It is best to consider model comparison and model search separately. One should devote the greatest effort to the formulation of a criterion for model comparison, as this is the most difficult aspect of model selection. It is helpful to imagine that we could examine all possible models. In choosing between them, we must balance the errors of excluding important regressors and including extraneous ones. The appropriate balance of these errors will vary according to the goals of the experiment, and so the appropriate criterion for comparing models should also vary.
We prefer the BIC criterion, for its simplicity and its reasonable interpretability. One approach for choosing an appropriate δ is through the connection between BIC and conditional LOD scores: we may choose the value of δ that corresponds to a genomewide LOD threshold for interval mapping or ANOVA at marker loci. Let L denote such a threshold (the 95th percentile of the maximum LOD score, genome wide, under the hypothesis that there are no QTLs); then we may let δ=2L/ log _{10}(n). Use of the derived BIC criterion should, in the case of no QTLs, result in the selection of one or more extraneous loci, approximately 5% of the time. In the presence of QTLs, the rate at which extraneous loci are included is not necessarily under control, though we show in the next section, through computer simulations, that it performs adequately. Of course, such a choice of δ results in a procedure that is not consistent, as the rate of inclusion of extraneous loci will continue to be 5%, in spite of increasing sample size. If one desires a smaller false positive rate, a larger value of δ should be chosen.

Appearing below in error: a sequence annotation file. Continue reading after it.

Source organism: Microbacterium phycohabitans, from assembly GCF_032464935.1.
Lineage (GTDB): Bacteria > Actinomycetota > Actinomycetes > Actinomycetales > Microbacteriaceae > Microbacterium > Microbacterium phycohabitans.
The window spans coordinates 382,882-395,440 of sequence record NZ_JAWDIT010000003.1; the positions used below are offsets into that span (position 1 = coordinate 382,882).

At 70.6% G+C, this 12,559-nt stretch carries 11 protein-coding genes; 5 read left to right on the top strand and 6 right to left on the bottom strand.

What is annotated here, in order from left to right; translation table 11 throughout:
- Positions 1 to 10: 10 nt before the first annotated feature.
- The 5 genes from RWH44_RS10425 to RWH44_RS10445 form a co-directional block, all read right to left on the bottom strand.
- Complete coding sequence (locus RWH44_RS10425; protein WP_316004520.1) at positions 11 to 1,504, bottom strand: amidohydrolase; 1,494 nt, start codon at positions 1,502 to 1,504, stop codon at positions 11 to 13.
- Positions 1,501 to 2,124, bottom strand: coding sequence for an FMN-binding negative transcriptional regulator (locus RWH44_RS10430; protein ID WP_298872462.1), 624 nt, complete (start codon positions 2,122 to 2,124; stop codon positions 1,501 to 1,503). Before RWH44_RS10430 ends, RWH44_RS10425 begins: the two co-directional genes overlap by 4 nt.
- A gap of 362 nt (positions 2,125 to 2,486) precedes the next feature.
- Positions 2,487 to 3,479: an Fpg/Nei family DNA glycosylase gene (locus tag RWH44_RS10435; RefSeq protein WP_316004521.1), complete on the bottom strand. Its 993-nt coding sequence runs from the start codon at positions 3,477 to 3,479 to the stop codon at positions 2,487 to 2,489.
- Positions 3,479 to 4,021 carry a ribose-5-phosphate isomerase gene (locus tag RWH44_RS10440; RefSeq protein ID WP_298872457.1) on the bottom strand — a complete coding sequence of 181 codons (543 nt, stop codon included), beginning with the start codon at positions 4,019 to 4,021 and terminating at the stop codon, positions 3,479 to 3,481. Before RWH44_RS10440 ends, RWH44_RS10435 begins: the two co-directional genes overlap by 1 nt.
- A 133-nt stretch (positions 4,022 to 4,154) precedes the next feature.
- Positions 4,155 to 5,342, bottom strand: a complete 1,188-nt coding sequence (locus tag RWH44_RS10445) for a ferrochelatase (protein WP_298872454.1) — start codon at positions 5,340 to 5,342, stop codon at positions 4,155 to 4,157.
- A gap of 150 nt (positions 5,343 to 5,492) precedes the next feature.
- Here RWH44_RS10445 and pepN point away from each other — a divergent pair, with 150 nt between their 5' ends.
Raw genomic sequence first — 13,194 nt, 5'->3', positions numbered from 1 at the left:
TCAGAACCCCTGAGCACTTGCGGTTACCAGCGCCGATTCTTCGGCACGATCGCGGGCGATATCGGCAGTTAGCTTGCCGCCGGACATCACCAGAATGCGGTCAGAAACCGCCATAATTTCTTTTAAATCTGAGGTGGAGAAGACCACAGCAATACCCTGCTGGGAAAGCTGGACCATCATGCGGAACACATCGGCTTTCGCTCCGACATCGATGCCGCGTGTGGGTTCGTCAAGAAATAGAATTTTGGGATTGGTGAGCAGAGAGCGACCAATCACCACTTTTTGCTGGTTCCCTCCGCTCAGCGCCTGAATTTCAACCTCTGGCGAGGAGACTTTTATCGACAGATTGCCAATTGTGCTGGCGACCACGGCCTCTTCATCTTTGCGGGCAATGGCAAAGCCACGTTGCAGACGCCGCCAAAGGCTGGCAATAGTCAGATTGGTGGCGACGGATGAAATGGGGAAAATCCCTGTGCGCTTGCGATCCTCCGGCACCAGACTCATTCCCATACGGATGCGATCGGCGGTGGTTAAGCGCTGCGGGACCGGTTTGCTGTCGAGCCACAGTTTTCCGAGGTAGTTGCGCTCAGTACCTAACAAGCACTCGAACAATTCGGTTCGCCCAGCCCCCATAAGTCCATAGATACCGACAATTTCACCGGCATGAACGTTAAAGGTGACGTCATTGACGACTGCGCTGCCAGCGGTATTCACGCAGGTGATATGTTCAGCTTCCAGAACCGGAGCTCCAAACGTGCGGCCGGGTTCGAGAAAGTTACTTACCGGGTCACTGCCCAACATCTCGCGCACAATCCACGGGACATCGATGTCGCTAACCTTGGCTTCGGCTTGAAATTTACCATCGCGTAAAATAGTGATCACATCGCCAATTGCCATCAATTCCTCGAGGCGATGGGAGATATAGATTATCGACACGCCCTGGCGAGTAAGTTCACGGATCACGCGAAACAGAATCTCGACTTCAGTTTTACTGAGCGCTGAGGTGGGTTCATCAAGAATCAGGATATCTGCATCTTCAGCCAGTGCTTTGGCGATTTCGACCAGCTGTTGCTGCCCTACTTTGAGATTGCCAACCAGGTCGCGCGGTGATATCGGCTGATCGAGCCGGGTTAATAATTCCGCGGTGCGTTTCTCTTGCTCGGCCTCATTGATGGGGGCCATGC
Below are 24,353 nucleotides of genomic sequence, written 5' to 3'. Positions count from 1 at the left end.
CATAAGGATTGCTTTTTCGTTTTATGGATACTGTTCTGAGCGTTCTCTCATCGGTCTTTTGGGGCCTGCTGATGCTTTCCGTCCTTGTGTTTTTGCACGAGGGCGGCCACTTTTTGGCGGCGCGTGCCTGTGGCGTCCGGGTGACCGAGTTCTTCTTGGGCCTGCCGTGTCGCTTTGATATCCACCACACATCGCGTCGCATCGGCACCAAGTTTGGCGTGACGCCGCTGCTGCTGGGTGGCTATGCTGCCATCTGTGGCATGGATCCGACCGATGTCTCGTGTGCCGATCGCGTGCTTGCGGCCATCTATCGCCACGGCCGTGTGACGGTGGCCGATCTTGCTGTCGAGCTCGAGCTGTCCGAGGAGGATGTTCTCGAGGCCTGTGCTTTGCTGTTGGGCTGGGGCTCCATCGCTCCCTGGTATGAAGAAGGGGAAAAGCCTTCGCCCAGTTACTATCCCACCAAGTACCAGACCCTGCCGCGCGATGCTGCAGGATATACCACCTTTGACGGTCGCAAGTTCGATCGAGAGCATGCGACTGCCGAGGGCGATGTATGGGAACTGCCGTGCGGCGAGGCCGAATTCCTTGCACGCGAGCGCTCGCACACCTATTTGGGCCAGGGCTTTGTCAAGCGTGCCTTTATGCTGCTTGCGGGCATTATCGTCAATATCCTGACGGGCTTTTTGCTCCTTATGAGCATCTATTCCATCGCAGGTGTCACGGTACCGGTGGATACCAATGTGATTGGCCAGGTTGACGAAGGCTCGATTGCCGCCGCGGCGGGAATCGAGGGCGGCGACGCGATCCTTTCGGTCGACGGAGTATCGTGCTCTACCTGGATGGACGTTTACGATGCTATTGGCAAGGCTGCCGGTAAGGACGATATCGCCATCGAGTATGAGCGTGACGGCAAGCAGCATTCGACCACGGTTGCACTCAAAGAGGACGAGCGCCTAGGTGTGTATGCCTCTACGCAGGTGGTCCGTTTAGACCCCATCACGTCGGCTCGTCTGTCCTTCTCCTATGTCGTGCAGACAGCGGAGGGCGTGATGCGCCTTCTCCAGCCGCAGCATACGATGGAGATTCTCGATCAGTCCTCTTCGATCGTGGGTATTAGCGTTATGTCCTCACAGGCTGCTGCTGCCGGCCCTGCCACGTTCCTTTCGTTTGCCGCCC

The search of model space is a matter of exhausting or repetitive work. More extensive searches are better, though the improvement may not be sufficient to compensate for the increased computation. Forward selection and backward elimination are quick and simple to implement. The MCMC sampler described above is also simple to implement, and the increase in computation may be sufficiently small to justify its use.
4.1. Methods
 Top of page
 Abstract
 1. Introduction
 2. Current approaches
 3. Model selection
 3.1. Model comparison
 3.2. Search of model space
 3.3. Recommended approach
 4. Simulations
 4.1. Methods
 4.2. Results
 5. Discussion
 Acknowledgements
 References